A Brennan Center for Justice webinar answered this question today, with parts surprising, others predictable. The source document was a groundbreaking study released by the Knight Foundation, "The 100 Million Project: The Untold Story of American Non-Voters." Twelve thousand non-voters were surveyed, all residents of swing states.
They turned out to be a diverse cross-section of Americans. If any generalizations were possible, the group tended to be "less educated, lower-income, and younger."
Many of them have no trust in the system or the impact of their vote, said Myrna Perez, Director of the Voting Rights & Elections division of the Democracy Program at the Brennan Center, and moderator of the event. Thirty-eight percent of them dislike the system and don't trust in the accuracy of the vote count. Another large percentage believe that their vote will have no impact on their personal lives.
This huge percentage of the US population eligible to vote engage less often with news than do others and receive passively the information that they do acquire. Some say they don't have enough information to decide on candidates they'd vote for; when they do engage with the media, their motivation is entertainment only. Their viewpoints vary as do their partisan affiliations where these exist. The 12,000 non-voters surveyed were divided equally among Republicans, Democrats, and independents. Together they form the largest bloc (41.3%) when measured against the other two parties (55.8%) as well as a tiny sector of other parties (2.9%). Among the 41.3%, 28% said they were independents.
Younger voters said that they struggled with the voting process.**
These were the issues addressed by the highly knowledgeable and articulate panel. They were Trey Grayson, former Secretary of State of Kentucky; Evette Alexander, Director of Learning and Impact at the Knight Foundation; and Abby Kiesa, Director of Impact, Center for Information and Research on Civic Leaning and Engagement at Tisch College of Tufts University.
Grayson, first to speak, upended a truism most surprisingly. He said that an increase in the number of people who vote does not benefit either major political party. I scratched my head. But he later added that in the recent Georgia gubernatorial election, the GOP candidate who was also Secretary of State, Brian Kemp, won by a decisive margin of 50,000. Unsurprisingly Grayson did not mention the 300,000+ largely minority voters purged from the rolls who wanted to vote but were kept away.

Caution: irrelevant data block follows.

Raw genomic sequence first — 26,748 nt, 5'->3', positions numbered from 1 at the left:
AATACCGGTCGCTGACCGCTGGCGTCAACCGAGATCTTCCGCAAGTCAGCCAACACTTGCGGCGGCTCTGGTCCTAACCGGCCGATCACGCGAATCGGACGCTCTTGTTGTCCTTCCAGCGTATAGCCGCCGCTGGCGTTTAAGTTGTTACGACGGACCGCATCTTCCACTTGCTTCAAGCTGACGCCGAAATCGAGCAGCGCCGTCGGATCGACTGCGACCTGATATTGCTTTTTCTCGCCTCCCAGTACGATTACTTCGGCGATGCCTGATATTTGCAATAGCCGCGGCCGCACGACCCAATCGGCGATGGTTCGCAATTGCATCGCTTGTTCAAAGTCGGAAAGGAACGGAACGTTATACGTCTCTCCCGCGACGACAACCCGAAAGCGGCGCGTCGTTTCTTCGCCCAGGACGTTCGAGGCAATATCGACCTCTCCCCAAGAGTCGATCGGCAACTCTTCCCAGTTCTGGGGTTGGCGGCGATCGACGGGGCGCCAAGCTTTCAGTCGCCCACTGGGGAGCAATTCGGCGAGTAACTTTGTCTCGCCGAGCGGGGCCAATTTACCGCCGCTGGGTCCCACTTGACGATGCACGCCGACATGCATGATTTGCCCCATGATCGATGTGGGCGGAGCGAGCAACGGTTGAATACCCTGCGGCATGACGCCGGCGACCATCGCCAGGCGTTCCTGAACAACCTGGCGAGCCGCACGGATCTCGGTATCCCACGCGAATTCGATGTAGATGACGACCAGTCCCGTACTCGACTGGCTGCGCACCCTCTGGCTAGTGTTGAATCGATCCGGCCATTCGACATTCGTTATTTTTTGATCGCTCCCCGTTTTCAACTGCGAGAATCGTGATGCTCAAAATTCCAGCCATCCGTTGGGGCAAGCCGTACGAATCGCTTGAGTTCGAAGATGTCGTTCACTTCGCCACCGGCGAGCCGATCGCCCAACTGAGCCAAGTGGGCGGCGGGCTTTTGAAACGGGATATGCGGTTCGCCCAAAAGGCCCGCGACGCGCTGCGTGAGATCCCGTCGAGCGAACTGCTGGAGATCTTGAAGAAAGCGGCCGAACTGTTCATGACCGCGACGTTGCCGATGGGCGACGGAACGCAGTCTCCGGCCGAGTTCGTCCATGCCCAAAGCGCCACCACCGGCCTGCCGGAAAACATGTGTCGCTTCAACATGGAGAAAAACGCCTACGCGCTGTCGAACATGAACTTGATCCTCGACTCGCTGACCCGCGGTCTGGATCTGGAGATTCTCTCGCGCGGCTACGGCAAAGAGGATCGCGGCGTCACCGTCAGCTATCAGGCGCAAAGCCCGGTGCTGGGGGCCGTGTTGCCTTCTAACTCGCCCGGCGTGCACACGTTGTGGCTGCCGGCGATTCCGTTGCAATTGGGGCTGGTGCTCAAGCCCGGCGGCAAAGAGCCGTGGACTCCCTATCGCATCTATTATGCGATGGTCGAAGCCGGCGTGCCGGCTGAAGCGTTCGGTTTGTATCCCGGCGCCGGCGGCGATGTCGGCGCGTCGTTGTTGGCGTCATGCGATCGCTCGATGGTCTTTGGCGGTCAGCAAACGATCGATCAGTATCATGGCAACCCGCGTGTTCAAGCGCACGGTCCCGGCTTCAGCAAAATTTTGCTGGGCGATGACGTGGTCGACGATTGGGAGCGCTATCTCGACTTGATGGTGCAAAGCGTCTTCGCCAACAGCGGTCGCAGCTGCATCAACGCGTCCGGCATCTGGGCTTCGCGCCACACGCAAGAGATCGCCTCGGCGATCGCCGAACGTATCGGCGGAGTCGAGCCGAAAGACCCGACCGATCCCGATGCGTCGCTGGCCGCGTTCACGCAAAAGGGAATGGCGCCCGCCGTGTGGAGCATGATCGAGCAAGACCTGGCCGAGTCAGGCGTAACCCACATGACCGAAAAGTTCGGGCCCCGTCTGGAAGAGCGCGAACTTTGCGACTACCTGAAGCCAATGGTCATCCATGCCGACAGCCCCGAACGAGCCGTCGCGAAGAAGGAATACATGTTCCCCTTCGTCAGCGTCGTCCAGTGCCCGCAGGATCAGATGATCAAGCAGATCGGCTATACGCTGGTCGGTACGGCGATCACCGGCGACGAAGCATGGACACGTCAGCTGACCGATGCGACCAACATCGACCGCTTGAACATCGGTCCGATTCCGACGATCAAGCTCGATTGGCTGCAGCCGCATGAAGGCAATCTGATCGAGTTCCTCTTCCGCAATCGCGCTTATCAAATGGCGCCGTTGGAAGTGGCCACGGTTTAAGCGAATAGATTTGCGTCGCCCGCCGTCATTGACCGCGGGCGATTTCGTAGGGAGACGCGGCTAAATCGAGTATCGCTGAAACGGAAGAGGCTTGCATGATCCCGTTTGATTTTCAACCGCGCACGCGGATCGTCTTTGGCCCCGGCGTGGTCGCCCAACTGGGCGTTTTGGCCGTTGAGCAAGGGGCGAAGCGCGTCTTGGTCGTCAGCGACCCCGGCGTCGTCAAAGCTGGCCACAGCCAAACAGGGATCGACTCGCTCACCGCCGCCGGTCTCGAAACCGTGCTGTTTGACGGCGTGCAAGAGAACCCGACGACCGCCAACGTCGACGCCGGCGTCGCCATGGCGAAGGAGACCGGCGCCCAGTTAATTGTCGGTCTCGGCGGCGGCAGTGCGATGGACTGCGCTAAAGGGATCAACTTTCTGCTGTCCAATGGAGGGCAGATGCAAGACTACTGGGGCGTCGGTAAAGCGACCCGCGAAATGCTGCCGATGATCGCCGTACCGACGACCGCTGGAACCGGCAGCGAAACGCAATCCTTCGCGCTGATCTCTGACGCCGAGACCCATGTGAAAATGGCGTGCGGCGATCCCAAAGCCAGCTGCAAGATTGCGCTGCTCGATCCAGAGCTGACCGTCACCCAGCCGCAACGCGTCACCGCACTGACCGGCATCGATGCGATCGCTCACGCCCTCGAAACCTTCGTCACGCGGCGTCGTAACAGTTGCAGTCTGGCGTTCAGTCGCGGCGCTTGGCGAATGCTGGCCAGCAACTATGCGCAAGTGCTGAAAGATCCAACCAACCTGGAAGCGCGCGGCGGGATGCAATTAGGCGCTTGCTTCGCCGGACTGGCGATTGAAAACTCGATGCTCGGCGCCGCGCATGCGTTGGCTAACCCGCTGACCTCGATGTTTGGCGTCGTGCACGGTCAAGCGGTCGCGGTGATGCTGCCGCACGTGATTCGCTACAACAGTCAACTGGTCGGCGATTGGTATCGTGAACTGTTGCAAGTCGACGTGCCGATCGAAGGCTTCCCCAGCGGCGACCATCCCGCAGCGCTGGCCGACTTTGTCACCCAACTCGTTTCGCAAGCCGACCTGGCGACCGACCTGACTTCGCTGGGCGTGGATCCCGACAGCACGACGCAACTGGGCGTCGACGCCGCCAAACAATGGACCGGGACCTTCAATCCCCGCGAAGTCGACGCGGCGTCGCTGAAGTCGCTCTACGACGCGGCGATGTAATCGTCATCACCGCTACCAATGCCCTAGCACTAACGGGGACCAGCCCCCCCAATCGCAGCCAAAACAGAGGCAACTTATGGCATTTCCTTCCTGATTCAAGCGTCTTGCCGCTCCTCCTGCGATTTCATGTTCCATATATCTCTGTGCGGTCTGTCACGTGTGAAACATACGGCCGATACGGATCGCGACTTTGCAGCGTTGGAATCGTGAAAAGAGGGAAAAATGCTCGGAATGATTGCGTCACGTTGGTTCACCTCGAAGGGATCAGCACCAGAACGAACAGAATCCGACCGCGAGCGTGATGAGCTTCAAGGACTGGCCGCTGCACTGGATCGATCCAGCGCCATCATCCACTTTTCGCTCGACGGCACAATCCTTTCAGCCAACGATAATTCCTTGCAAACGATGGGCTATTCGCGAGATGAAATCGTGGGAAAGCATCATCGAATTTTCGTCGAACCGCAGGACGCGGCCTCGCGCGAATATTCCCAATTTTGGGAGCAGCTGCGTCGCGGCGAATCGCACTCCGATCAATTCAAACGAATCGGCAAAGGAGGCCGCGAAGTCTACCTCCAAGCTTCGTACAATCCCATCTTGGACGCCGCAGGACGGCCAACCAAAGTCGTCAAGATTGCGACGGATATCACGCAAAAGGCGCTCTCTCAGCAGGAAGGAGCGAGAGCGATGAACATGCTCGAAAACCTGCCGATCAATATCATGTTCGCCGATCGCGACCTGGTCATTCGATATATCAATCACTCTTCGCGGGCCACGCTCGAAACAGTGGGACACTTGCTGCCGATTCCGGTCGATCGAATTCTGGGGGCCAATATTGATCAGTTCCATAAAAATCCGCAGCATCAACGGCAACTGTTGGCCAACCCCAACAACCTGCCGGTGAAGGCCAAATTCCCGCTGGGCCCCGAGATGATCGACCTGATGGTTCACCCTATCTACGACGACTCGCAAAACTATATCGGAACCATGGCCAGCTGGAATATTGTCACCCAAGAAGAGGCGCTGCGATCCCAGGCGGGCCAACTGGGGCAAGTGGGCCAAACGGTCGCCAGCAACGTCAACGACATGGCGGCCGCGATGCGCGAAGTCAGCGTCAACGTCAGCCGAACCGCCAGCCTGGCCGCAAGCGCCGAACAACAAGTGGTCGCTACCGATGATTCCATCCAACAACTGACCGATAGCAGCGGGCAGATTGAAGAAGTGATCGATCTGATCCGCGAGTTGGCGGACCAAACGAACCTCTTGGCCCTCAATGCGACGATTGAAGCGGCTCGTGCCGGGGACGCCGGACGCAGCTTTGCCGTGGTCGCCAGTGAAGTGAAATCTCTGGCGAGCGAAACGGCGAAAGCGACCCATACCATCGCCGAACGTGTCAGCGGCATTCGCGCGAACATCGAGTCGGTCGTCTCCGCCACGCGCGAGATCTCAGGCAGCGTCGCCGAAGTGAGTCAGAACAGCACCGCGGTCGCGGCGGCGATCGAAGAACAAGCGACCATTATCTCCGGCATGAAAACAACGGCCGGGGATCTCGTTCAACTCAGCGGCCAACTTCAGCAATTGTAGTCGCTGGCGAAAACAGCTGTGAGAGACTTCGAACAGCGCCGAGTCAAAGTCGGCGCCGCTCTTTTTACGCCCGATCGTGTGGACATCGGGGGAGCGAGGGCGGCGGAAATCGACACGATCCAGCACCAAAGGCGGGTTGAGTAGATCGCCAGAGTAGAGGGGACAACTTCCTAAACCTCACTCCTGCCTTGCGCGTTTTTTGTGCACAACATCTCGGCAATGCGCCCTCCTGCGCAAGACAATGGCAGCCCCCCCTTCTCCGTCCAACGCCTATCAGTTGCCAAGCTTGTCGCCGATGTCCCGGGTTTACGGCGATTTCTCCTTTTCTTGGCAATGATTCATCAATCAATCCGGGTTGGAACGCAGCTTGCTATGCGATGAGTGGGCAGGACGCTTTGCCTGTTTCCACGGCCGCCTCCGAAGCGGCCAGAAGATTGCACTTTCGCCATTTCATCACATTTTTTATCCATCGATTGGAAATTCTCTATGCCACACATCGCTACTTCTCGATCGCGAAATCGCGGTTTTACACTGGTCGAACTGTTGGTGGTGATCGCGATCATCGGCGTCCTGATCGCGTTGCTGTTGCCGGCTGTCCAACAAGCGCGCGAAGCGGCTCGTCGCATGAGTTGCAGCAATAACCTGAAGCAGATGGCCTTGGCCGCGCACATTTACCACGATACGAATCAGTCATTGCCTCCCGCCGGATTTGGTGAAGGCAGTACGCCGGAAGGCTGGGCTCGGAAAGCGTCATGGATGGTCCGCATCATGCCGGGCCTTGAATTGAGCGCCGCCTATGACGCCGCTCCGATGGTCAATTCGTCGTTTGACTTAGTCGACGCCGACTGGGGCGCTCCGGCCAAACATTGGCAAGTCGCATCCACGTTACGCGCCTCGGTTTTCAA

Therefore I could take his "truism" cum grano salis (with a grain of salt). The rest of what Grayson had to say was compelling: that the election administrators of his state and everywhere need to improve their educational outreach to the public and that civics education should be a lifelong process. He spoke well of the Electronic Registration Information Center (ERIC) and advocated using it to discover new residents of a given state and reach out to them to register. [It's also used to purge voter rolls often] Well, there's also NVRA, but there wasn't time for everything in the hour allotted to the webinar.
Kiesa, next to speak, noted how low the percentage of youth registered to vote was, but that's nothing new, she said. There was a huge turnout of voters for Election 2018, especially women of color. In 2020, 15 million new voters will have reached age 18. They must know that their voice matters. They need lots of support from civic institutions. Youth from marginalized communities composed the largest group left out. Many of them don't know about online registration.
We must reach this new generation (Z) of voters and educate them on local as well as national issues; election officials must communicate with schools; the youth must feel that they belong, in need, as they are, of "political homes."
Most interesting of all, election administrators must allow 16 and 17 year olds to be poll workers, especially given that seniors usually have these positions, but the covid19 pandemic will undoubtedly eliminate a lot of them. It already has, at the primary level.
People must believe in the system, said Perez. In Minnesota, 17 and 17 year olds are allowed to work at the polls.
Grayson agreed that youth must be welcomed into the system. He is gratified by the bipartisan make-up of Kentucky's government: a Democratic governor, and Republican lieutenant governor and legislature. The parties work together well, he said. Because of the pandemic there could be no in-school registration this year.
"Step into the shoes of non-voters" was Evette Alexander's advice. As a Floridian, she could relate to non-voters' anxiety about the legitimacy of elections, presumably because Florida's notorious reputation for faulty elections and "hanging chads" likely reached even people who receive political news passively.
Grayson regretted that social media are such a predominant news source. He said that Kentucky will have vote-by-mail in November and that clear instructions for voters will be accessible online. People must learn to discriminate among news sources, said Alexander, and know the credible from the politicized; also how to call for improvement.
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